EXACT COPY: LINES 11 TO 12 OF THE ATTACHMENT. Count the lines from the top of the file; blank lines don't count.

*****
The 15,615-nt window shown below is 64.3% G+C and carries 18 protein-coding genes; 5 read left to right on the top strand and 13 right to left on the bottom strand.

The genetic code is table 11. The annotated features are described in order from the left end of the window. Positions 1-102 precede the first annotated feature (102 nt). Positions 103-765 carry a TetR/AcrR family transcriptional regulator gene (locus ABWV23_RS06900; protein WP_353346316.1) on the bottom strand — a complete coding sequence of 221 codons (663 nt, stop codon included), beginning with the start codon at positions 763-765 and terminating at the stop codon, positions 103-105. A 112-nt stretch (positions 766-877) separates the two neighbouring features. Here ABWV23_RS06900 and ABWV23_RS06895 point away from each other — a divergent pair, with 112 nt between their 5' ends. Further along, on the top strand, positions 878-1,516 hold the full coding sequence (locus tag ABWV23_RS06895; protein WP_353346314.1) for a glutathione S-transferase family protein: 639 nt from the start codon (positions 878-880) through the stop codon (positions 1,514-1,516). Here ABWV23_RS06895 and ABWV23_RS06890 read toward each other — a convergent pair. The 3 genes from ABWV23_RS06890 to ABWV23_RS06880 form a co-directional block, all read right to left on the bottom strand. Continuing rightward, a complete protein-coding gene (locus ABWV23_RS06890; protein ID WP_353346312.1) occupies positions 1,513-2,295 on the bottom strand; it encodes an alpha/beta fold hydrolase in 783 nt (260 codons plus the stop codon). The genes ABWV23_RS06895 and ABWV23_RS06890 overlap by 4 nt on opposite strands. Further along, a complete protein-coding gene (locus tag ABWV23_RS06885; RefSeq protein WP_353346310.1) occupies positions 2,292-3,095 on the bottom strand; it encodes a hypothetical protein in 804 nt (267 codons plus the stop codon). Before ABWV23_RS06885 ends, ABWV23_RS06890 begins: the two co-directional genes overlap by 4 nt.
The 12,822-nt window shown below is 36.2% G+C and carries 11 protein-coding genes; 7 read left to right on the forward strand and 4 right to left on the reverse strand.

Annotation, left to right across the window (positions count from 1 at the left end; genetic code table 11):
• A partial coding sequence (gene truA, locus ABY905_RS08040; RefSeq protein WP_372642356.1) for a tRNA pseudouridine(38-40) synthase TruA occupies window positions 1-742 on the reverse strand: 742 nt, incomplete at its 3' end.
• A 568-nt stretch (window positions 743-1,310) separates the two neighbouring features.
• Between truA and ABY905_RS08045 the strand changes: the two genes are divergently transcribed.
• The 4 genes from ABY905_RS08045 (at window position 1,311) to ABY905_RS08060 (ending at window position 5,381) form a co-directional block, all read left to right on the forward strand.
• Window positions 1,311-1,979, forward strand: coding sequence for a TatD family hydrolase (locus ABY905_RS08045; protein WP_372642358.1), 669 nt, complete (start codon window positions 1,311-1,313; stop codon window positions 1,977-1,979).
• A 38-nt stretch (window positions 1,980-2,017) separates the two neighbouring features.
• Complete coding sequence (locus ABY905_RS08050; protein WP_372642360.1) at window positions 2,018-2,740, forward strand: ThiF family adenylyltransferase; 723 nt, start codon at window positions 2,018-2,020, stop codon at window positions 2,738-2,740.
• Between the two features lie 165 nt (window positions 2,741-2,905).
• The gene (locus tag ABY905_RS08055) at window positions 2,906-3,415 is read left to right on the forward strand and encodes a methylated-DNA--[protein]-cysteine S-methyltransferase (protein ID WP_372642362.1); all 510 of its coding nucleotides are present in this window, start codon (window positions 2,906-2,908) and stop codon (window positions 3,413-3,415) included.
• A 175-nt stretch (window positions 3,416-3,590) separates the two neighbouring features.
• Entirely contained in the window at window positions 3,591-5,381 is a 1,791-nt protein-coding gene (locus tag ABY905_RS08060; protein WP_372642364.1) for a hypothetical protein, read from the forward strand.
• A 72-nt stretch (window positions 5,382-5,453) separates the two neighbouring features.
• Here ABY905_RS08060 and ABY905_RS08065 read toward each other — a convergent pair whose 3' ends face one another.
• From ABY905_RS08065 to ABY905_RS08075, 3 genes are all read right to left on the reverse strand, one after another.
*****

• Complete coding sequence (locus ABY905_RS08050; protein WP_372642360.1) at window positions 2,018-2,740, forward strand: ThiF family adenylyltransferase; 723 nt, start codon at window positions 2,018-2,020, stop codon at window positions 2,738-2,740.
• Between the two features lie 165 nt (window positions 2,741-2,905).